Read The Parenting Books, But Do It Your Way Anyway

November 2, 2016

Parenting books

This morning I walked past our bookcase and noticed all the parenting books I’ve bought over the last couple of years. From trying for a baby to how to care for them when they arrive, I’ve amassed 12 of these ‘must-read’ books.

Surprisingly, despite loving to plan and research my everyday life, I had no desire to buy a pile of parenting books before rocket man was born. But towards the end of my pregnancy I caved and bought some. I was lack-lustre on my choice of reading matter because several people said to me, ‘Just do it your own way – every baby is different.’ It was only as birth approached that I panicked I didn’t even know how to change a nappy, let alone get a baby into any kind of routine (which is the holy grail for most parenting experts). So suddenly my need for knowledge took over and I gained a voracious appetite for parenting books.

I have to say I didn’t buy the infamous Contented Little Baby Book. As there has been so much controversy around Gina Ford’s parenting approach (for and against), I decided to steer clear. Amongst others though, I bought Secrets of the Baby Whisperer, Your Baby Is Talking To You, What to Expect – The First Year, Elevating Child Care and First-Time Parent. I found this a good mix of different theories and practical advice, but there are thousands of other titles to choose from.

The thing is, apart from maybe three, I’ve never looked at my 12 parenting guru books again. It’s got me thinking about my attitude towards parenting experts and what advice I’d give to a new mum vis-à-vis reading material.

Here’s a few things I’d say:


Don’t just pick one book. Either buy several yourself, share a few different books amongst friends or see what the library has to offer. I really think it’s important to understand a range of views in order to find some techniques you feel comfortable trying. It’s quite likely that a well-meaning friend or family member will thrust her go-to book into your lap, but don’t feel you have to love that parenting approach because they do. As soon as my book purchasing began I was interested to see what different parenting experts suggested and what felt most natural to me. People say to go with your gut feeling, but when you’re a newbie parent you often don’t trust your own instincts. So I found having a bit of knowledge from a range of sources helped to boost my confidence.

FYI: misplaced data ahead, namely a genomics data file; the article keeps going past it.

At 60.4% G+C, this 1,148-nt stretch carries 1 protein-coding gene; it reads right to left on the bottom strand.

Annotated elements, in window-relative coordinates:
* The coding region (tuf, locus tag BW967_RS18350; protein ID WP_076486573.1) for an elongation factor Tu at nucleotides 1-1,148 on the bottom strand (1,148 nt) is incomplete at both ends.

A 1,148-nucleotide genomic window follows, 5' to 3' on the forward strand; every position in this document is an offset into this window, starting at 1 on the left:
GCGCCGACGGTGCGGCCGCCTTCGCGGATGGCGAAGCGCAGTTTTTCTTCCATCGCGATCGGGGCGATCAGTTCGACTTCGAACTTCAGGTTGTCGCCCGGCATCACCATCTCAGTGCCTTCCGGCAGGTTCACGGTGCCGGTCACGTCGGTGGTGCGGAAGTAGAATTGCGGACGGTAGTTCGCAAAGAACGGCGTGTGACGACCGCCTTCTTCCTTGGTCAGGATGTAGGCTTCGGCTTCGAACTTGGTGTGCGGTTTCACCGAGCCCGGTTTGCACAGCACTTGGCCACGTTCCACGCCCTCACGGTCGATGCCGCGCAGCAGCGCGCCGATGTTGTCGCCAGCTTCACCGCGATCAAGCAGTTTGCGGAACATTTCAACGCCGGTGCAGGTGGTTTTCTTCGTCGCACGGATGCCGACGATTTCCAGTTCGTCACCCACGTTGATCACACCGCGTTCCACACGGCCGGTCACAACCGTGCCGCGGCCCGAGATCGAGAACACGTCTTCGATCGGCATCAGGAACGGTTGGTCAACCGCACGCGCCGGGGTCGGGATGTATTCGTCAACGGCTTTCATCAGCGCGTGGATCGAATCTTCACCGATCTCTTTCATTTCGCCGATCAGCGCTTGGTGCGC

It’s easy to think you should choose one parenting expert and follow every single piece of guidance they’ve written. I’ve seen how experts try to dispel each other theories, but in reality a lot of their approaches can work alongside each other. The likelihood is that you’ll totally understand and agree with many points an expert has on child development, but maybe not on everything. But the good news is, you don’t have to be ‘Team Gina’ or ‘Team Spock.’ You can take ideas from each end of the parenting approach spectrum and see what works for you. The most important thing is that you feel comfortable with your approach. If it doesn’t feel right to you, it probably won’t work for your little one.